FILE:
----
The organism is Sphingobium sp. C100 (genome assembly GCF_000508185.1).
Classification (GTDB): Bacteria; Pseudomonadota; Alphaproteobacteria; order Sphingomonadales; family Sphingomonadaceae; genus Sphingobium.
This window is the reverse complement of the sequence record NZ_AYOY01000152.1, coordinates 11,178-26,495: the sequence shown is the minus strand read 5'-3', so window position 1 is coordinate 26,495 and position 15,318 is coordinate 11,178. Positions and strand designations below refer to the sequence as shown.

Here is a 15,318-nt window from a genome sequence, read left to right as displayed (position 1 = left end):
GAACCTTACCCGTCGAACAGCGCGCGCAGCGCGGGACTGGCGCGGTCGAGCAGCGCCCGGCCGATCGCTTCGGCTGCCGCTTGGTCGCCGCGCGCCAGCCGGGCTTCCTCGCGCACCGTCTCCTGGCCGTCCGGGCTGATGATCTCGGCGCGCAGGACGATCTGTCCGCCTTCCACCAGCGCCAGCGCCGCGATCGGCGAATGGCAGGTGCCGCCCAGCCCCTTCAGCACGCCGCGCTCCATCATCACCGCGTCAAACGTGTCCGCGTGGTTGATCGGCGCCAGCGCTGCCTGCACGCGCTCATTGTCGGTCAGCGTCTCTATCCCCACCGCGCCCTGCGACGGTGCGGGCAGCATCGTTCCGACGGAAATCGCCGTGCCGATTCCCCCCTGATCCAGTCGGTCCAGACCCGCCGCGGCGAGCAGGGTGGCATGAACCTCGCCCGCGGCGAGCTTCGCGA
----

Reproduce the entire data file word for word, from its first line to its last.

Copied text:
The organism is Sphingobium sp. C100 (genome assembly GCF_000508185.1).
Classification (GTDB): Bacteria; Pseudomonadota; Alphaproteobacteria; order Sphingomonadales; family Sphingomonadaceae; genus Sphingobium.
This window is the reverse complement of the sequence record NZ_AYOY01000152.1, coordinates 11,178-26,495: the sequence shown is the minus strand read 5'-3', so window position 1 is coordinate 26,495 and position 15,318 is coordinate 11,178. Positions and strand designations below refer to the sequence as shown.

Here is a 15,318-nt window from a genome sequence, read left to right as displayed (position 1 = left end):
GAACCTTACCCGTCGAACAGCGCGCGCAGCGCGGGACTGGCGCGGTCGAGCAGCGCCCGGCCGATCGCTTCGGCTGCCGCTTGGTCGCCGCGCGCCAGCCGGGCTTCCTCGCGCACCGTCTCCTGGCCGTCCGGGCTGATGATCTCGGCGCGCAGGACGATCTGTCCGCCTTCCACCAGCGCCAGCGCCGCGATCGGCGAATGGCAGGTGCCGCCCAGCCCCTTCAGCACGCCGCGCTCCATCATCACCGCGTCAAACGTGTCCGCGTGGTTGATCGGCGCCAGCGCTGCCTGCACGCGCTCATTGTCGGTCAGCGTCTCTATCCCCACCGCGCCCTGCGACGGTGCGGGCAGCATCGTTCCGACGGAAATCGCCGTGCCGATTCCCCCCTGATCCAGTCGGTCCAGACCCGCCGCGGCGAGCAGGGTGGCATGAACCTCGCCCGCGGCGAGCTTCGCGA